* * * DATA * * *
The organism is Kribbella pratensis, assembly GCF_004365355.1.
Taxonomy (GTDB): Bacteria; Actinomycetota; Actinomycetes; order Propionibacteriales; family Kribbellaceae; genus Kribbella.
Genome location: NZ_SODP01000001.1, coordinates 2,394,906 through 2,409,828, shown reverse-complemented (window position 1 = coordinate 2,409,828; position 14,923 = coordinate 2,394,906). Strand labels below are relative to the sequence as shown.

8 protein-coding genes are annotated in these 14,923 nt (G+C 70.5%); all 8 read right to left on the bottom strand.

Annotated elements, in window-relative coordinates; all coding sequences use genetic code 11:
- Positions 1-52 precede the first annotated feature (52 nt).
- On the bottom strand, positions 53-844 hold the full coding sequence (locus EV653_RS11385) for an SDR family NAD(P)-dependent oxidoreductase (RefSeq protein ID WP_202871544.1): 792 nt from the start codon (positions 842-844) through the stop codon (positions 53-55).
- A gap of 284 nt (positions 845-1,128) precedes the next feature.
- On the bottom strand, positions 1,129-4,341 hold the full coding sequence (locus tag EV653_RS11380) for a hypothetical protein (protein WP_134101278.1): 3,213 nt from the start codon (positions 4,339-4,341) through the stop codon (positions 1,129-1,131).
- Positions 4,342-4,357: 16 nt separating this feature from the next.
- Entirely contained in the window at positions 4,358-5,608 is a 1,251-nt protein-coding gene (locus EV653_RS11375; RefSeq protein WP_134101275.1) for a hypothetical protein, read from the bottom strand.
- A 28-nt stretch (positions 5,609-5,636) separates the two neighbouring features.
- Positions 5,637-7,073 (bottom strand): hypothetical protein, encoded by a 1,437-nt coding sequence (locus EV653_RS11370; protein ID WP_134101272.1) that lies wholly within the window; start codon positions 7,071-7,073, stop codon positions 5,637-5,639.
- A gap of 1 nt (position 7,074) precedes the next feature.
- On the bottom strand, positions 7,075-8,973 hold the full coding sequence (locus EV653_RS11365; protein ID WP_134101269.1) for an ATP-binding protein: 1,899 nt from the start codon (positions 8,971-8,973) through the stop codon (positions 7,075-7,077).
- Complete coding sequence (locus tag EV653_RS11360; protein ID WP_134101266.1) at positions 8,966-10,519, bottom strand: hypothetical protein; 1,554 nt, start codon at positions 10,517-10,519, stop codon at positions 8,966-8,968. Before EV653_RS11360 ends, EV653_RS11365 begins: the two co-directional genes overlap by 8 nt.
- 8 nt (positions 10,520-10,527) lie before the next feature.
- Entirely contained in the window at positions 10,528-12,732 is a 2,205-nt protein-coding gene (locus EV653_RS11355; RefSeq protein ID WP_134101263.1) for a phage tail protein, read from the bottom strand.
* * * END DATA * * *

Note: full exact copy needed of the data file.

The organism is Kribbella pratensis, assembly GCF_004365355.1.
Taxonomy (GTDB): Bacteria; Actinomycetota; Actinomycetes; order Propionibacteriales; family Kribbellaceae; genus Kribbella.
Genome location: NZ_SODP01000001.1, coordinates 2,394,906 through 2,409,828, shown reverse-complemented (window position 1 = coordinate 2,409,828; position 14,923 = coordinate 2,394,906). Strand labels below are relative to the sequence as shown.

8 protein-coding genes are annotated in these 14,923 nt (G+C 70.5%); all 8 read right to left on the bottom strand.

Annotated elements, in window-relative coordinates; all coding sequences use genetic code 11:
- Positions 1-52 precede the first annotated feature (52 nt).
- On the bottom strand, positions 53-844 hold the full coding sequence (locus EV653_RS11385) for an SDR family NAD(P)-dependent oxidoreductase (RefSeq protein ID WP_202871544.1): 792 nt from the start codon (positions 842-844) through the stop codon (positions 53-55).
- A gap of 284 nt (positions 845-1,128) precedes the next feature.
- On the bottom strand, positions 1,129-4,341 hold the full coding sequence (locus tag EV653_RS11380) for a hypothetical protein (protein WP_134101278.1): 3,213 nt from the start codon (positions 4,339-4,341) through the stop codon (positions 1,129-1,131).
- Positions 4,342-4,357: 16 nt separating this feature from the next.
- Entirely contained in the window at positions 4,358-5,608 is a 1,251-nt protein-coding gene (locus EV653_RS11375; RefSeq protein WP_134101275.1) for a hypothetical protein, read from the bottom strand.
- A 28-nt stretch (positions 5,609-5,636) separates the two neighbouring features.
- Positions 5,637-7,073 (bottom strand): hypothetical protein, encoded by a 1,437-nt coding sequence (locus EV653_RS11370; protein ID WP_134101272.1) that lies wholly within the window; start codon positions 7,071-7,073, stop codon positions 5,637-5,639.
- A gap of 1 nt (position 7,074) precedes the next feature.
- On the bottom strand, positions 7,075-8,973 hold the full coding sequence (locus EV653_RS11365; protein ID WP_134101269.1) for an ATP-binding protein: 1,899 nt from the start codon (positions 8,971-8,973) through the stop codon (positions 7,075-7,077).
- Complete coding sequence (locus tag EV653_RS11360; protein ID WP_134101266.1) at positions 8,966-10,519, bottom strand: hypothetical protein; 1,554 nt, start codon at positions 10,517-10,519, stop codon at positions 8,966-8,968. Before EV653_RS11360 ends, EV653_RS11365 begins: the two co-directional genes overlap by 8 nt.
- 8 nt (positions 10,520-10,527) lie before the next feature.
- Entirely contained in the window at positions 10,528-12,732 is a 2,205-nt protein-coding gene (locus EV653_RS11355; RefSeq protein ID WP_134101263.1) for a phage tail protein, read from the bottom strand.